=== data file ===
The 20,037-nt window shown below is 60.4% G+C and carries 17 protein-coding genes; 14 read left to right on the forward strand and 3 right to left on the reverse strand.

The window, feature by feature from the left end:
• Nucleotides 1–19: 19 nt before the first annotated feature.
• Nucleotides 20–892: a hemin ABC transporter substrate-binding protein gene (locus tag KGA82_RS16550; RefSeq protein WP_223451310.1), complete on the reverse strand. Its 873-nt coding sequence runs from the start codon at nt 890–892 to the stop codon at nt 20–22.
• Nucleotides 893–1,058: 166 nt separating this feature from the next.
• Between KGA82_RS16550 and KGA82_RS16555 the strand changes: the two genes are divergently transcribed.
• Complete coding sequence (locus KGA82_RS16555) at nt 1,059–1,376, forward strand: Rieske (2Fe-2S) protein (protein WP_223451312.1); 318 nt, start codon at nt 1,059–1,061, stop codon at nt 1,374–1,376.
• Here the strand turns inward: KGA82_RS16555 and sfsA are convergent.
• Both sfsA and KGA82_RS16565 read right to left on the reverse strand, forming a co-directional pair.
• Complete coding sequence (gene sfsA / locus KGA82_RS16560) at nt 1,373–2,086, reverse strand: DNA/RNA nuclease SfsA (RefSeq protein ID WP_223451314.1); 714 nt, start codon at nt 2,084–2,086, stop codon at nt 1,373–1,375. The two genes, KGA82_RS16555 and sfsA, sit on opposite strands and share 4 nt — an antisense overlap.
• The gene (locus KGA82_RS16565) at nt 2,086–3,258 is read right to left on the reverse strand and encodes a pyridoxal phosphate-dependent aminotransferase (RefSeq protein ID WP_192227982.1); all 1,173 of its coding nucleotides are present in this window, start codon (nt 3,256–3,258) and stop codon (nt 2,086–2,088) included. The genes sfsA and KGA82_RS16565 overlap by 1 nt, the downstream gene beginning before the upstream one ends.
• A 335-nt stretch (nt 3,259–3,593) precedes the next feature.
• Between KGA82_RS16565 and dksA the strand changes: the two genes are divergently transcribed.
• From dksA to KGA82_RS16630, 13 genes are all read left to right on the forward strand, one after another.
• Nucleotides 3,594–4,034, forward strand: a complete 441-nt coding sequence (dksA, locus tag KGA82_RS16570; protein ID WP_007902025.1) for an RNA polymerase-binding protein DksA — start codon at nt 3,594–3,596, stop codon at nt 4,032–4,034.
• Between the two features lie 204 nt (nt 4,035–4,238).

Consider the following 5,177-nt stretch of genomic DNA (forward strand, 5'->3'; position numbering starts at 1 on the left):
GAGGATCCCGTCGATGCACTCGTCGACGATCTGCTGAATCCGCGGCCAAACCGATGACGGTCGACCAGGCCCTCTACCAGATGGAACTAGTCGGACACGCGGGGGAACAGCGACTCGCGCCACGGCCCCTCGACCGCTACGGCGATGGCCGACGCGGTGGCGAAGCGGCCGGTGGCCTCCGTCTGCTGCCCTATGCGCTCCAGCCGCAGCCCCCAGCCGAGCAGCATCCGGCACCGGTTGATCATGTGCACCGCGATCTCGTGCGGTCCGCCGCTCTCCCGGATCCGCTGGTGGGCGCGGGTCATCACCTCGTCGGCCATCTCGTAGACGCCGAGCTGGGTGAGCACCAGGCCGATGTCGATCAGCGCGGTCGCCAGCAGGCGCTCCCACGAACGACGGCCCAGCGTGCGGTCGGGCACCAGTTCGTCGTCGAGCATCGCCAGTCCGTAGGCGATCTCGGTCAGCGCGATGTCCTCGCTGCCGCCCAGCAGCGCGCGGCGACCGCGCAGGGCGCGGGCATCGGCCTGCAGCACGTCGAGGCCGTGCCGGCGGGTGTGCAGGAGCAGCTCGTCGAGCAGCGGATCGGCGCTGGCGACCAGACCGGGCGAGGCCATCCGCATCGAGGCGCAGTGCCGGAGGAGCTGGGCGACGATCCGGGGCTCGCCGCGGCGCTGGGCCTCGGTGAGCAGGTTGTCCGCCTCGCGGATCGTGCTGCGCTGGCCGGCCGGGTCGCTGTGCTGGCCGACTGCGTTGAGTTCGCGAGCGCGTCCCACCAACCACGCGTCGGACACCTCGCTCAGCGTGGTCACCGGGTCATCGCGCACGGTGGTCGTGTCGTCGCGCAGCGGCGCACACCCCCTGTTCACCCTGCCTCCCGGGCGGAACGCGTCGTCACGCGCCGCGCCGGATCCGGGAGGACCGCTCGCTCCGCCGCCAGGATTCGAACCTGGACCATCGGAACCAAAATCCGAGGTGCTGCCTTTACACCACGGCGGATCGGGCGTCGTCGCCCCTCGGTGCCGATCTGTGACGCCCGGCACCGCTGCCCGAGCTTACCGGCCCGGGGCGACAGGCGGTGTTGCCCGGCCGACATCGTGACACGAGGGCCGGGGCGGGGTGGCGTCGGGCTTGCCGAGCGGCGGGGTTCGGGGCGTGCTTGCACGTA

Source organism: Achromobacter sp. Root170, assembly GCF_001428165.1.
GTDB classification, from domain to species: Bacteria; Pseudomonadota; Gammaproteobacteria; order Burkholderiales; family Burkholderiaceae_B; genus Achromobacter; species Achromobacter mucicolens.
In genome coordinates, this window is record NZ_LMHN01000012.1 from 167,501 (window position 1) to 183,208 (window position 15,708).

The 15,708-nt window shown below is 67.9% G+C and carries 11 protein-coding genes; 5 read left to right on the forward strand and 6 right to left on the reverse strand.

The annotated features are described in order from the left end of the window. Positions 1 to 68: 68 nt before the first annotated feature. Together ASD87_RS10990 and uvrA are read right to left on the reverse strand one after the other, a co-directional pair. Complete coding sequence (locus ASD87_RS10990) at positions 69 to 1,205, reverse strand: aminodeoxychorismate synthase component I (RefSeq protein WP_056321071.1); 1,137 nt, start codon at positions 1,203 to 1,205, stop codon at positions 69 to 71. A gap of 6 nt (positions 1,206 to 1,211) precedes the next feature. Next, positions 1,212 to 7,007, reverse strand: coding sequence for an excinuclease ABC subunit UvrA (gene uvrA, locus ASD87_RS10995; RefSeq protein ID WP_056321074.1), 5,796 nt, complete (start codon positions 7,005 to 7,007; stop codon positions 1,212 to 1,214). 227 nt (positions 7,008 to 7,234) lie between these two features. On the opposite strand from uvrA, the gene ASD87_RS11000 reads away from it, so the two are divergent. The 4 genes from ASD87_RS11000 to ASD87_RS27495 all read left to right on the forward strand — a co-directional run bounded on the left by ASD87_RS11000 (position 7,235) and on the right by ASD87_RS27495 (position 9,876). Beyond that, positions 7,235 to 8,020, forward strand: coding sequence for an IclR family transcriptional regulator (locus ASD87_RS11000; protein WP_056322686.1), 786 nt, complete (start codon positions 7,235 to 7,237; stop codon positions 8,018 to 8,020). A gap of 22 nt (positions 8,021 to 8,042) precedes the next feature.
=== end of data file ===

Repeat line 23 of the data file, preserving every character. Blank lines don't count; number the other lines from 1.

The annotated features are described in order from the left end of the window. Positions 1 to 68: 68 nt before the first annotated feature. Together ASD87_RS10990 and uvrA are read right to left on the reverse strand one after the other, a co-directional pair. Complete coding sequence (locus ASD87_RS10990) at positions 69 to 1,205, reverse strand: aminodeoxychorismate synthase component I (RefSeq protein WP_056321071.1); 1,137 nt, start codon at positions 1,203 to 1,205, stop codon at positions 69 to 71. A gap of 6 nt (positions 1,206 to 1,211) precedes the next feature. Next, positions 1,212 to 7,007, reverse strand: coding sequence for an excinuclease ABC subunit UvrA (gene uvrA, locus ASD87_RS10995; RefSeq protein ID WP_056321074.1), 5,796 nt, complete (start codon positions 7,005 to 7,007; stop codon positions 1,212 to 1,214). 227 nt (positions 7,008 to 7,234) lie between these two features. On the opposite strand from uvrA, the gene ASD87_RS11000 reads away from it, so the two are divergent. The 4 genes from ASD87_RS11000 to ASD87_RS27495 all read left to right on the forward strand — a co-directional run bounded on the left by ASD87_RS11000 (position 7,235) and on the right by ASD87_RS27495 (position 9,876). Beyond that, positions 7,235 to 8,020, forward strand: coding sequence for an IclR family transcriptional regulator (locus ASD87_RS11000; protein WP_056322686.1), 786 nt, complete (start codon positions 7,235 to 7,237; stop codon positions 8,018 to 8,020). A gap of 22 nt (positions 8,021 to 8,042) precedes the next feature.